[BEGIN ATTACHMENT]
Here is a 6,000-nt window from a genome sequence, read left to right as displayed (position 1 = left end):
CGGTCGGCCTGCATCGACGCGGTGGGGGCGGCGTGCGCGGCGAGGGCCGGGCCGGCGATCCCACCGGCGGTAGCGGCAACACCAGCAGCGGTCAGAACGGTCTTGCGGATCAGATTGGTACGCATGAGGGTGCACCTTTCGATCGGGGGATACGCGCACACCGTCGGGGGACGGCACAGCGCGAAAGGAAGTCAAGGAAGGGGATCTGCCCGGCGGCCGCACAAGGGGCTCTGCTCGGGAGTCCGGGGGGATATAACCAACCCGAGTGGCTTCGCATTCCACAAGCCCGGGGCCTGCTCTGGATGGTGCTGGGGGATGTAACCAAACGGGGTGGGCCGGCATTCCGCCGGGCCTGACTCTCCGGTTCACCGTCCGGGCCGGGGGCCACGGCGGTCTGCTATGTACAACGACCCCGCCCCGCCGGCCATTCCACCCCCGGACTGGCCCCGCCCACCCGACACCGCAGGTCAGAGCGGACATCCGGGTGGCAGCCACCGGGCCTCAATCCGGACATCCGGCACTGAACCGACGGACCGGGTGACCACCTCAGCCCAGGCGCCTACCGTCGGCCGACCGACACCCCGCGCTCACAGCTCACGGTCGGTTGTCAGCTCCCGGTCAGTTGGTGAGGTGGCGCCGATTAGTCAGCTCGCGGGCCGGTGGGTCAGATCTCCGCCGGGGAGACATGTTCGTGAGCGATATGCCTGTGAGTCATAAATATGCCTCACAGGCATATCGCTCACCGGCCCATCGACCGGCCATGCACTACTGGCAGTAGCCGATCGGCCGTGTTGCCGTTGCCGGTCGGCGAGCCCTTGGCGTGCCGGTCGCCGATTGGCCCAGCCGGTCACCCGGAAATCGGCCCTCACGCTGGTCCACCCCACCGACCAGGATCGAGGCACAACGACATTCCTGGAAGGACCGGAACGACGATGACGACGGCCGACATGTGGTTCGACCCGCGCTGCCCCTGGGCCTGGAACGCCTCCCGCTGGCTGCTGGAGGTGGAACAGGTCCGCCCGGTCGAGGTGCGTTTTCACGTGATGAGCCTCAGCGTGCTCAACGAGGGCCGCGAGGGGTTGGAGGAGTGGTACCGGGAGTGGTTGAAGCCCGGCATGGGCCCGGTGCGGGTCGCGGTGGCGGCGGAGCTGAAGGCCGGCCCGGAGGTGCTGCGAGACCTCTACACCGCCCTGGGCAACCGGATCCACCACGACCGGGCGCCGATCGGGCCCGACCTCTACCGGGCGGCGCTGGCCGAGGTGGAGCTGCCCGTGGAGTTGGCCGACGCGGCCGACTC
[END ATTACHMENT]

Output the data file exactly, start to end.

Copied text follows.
Here is a 6,000-nt window from a genome sequence, read left to right as displayed (position 1 = left end):
CGGTCGGCCTGCATCGACGCGGTGGGGGCGGCGTGCGCGGCGAGGGCCGGGCCGGCGATCCCACCGGCGGTAGCGGCAACACCAGCAGCGGTCAGAACGGTCTTGCGGATCAGATTGGTACGCATGAGGGTGCACCTTTCGATCGGGGGATACGCGCACACCGTCGGGGGACGGCACAGCGCGAAAGGAAGTCAAGGAAGGGGATCTGCCCGGCGGCCGCACAAGGGGCTCTGCTCGGGAGTCCGGGGGGATATAACCAACCCGAGTGGCTTCGCATTCCACAAGCCCGGGGCCTGCTCTGGATGGTGCTGGGGGATGTAACCAAACGGGGTGGGCCGGCATTCCGCCGGGCCTGACTCTCCGGTTCACCGTCCGGGCCGGGGGCCACGGCGGTCTGCTATGTACAACGACCCCGCCCCGCCGGCCATTCCACCCCCGGACTGGCCCCGCCCACCCGACACCGCAGGTCAGAGCGGACATCCGGGTGGCAGCCACCGGGCCTCAATCCGGACATCCGGCACTGAACCGACGGACCGGGTGACCACCTCAGCCCAGGCGCCTACCGTCGGCCGACCGACACCCCGCGCTCACAGCTCACGGTCGGTTGTCAGCTCCCGGTCAGTTGGTGAGGTGGCGCCGATTAGTCAGCTCGCGGGCCGGTGGGTCAGATCTCCGCCGGGGAGACATGTTCGTGAGCGATATGCCTGTGAGTCATAAATATGCCTCACAGGCATATCGCTCACCGGCCCATCGACCGGCCATGCACTACTGGCAGTAGCCGATCGGCCGTGTTGCCGTTGCCGGTCGGCGAGCCCTTGGCGTGCCGGTCGCCGATTGGCCCAGCCGGTCACCCGGAAATCGGCCCTCACGCTGGTCCACCCCACCGACCAGGATCGAGGCACAACGACATTCCTGGAAGGACCGGAACGACGATGACGACGGCCGACATGTGGTTCGACCCGCGCTGCCCCTGGGCCTGGAACGCCTCCCGCTGGCTGCTGGAGGTGGAACAGGTCCGCCCGGTCGAGGTGCGTTTTCACGTGATGAGCCTCAGCGTGCTCAACGAGGGCCGCGAGGGGTTGGAGGAGTGGTACCGGGAGTGGTTGAAGCCCGGCATGGGCCCGGTGCGGGTCGCGGTGGCGGCGGAGCTGAAGGCCGGCCCGGAGGTGCTGCGAGACCTCTACACCGCCCTGGGCAACCGGATCCACCACGACCGGGCGCCGATCGGGCCCGACCTCTACCGGGCGGCGCTGGCCGAGGTGGAGCTGCCCGTGGAGTTGGCCGACGCGGCCGACTC